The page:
August 15, 2009 in City

New living option for poor

Madison apartments get help from county fund
By The Spokesman-Review
Dan Pelle photo

Roxanne Smith, 27, takes in the view of the railroad tracks from her new room at the Madison on Friday. “This is my dream apartment,” she said. Spokane Partners property manager Mike Dennis stands in the doorway.
(Full-size photo)

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Roxanne Smith is ecstatic as she tours the apartment she’ll soon move into. It’s a clean, well-lighted, two-bedroom unit inside the Madison, the newly remodeled downtown Spokane building converted into 68 handsome apartments.

Examining her new room, Smith, 27, called it “my dream apartment.”

Now that the Madison is finally ready and accepting tenants, Smith hopes to move in within a week.

Built in 1906, the five-story Madison, at 1039 W. First Ave., originally was a hotel. It became a low-income apartment building in the 1980s.

Two years ago, tenants were displaced in preparation for its redevelopment, sparking discussions in the city about the need for low-income housing downtown.

Today the building is a mixed-use development with several main-floor retail spaces ready for occupants.

Its transformation, in large part, came about thanks to a state affordable-housing law that sets aside some of the fees people pay when recording documents such as marriage license applications. Starting in 2004, Spokane County has used nearly $4.5 million from those records fees for affordable housing.

That money funded about two dozen projects, including new construction and renovation or maintenance of buildings.

The money for the Madison was approved in 2007 when Monroe Madison Management, the developer, received $225,000 for the building conversion. The money came as a $100,000 grant and a $125,000 10-year loan.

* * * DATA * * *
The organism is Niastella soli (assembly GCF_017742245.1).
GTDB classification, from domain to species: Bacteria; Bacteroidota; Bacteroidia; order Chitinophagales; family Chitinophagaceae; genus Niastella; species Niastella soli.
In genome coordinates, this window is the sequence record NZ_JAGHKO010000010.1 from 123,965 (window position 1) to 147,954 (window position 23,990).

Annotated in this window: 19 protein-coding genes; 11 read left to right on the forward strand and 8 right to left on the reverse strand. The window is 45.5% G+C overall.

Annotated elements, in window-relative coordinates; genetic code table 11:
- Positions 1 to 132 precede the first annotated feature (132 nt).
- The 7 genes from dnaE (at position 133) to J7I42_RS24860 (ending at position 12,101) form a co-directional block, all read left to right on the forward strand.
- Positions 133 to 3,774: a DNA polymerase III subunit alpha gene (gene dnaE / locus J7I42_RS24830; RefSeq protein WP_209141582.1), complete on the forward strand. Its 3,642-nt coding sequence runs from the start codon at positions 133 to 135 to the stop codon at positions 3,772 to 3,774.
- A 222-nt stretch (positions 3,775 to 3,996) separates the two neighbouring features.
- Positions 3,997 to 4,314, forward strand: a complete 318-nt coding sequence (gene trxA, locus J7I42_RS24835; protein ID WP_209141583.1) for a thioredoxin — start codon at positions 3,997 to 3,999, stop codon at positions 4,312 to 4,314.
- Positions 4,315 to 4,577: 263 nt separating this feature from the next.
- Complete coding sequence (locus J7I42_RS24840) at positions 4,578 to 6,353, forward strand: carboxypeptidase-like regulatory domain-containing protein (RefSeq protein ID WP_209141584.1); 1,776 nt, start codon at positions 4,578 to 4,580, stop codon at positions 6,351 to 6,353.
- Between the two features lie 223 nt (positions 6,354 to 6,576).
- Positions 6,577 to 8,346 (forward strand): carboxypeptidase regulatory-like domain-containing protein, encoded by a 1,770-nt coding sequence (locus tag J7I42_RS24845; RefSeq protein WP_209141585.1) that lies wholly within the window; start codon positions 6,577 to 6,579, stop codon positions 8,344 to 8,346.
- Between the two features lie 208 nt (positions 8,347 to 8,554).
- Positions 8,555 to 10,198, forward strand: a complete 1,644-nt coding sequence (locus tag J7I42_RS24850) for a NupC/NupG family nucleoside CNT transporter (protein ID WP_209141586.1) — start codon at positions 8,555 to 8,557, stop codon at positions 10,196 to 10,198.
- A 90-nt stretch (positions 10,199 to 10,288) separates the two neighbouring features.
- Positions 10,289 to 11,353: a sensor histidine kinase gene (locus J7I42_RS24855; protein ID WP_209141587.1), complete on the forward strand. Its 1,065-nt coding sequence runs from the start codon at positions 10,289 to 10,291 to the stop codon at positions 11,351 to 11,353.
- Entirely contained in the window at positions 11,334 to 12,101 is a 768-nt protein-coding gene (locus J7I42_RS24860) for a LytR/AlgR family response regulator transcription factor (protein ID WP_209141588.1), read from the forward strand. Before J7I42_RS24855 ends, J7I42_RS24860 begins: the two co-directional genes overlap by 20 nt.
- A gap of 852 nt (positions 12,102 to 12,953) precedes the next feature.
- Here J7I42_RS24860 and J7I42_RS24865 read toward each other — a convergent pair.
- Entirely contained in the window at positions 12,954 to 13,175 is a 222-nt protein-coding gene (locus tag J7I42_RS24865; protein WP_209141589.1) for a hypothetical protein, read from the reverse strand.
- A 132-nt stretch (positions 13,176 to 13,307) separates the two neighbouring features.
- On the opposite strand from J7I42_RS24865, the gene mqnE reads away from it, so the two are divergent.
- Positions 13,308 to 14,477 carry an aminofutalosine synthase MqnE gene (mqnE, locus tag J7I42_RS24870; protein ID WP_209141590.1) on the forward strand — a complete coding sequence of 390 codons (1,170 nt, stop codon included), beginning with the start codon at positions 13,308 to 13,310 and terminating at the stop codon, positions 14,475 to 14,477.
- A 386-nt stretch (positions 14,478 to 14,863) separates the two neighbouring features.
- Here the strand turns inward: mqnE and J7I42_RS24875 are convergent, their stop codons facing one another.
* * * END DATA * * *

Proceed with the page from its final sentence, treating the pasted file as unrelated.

“That money from Spokane County helped us greatly,” said Steve Elliott, one of the Madison’s developers. Beyond covering the cost of converting the 20 units, the loan increased the developers’ equity in the project and helped Elliott line up a bank loan of nearly $5 million to finish the project, whose total cost approached $8 million.

The $225,000 comes from the county’s “2060” funds, named for the House bill that created the program in 2002.

The law’s purpose is to add or replace affordable housing in areas it’s needed.

In this case, the Madison’s owners guaranteed that 20 of the 68 apartments would remain affordable for low-income tenants for at least 10 years. Rents range from about $300 to about $500 for those units.

“We think it’s important that this building serve that population. We will continue that commitment beyond 10 years because there’s a need for this in the area,” Elliott said.

The Madison is not the largest project funded through the county’s affordable housing fund, said Christine Barada, director of community services, housing and community development for Spokane County. “But it is the best downtown example of the use of these funds,” she said.

The poor economy hasn’t hurt recording-fee revenues, according to the county auditor’s office. “The recording fees coming in have remained pretty much the same the past two years,” Barada said. She estimates the county’s 2060 housing fund will have $1 million for the next round of applications in the spring.

The largest chunk of 2060 money spent in Spokane County was $400,000, set aside in 2006 to rebuild the 30-unit Lloyd Apartments in north Spokane, damaged by a fire, said Barada.

After touring the Madison this week, Barada felt some satisfaction.

“What’s great is that so little public funds were used to create a large number of affordable units,” she said.

In many public-private housing endeavors, government dollars far exceed the private money invested, she noted.

“This case was the flip side of that,” Barada said. “It’s a great thing to see if we can support more projects like this.”

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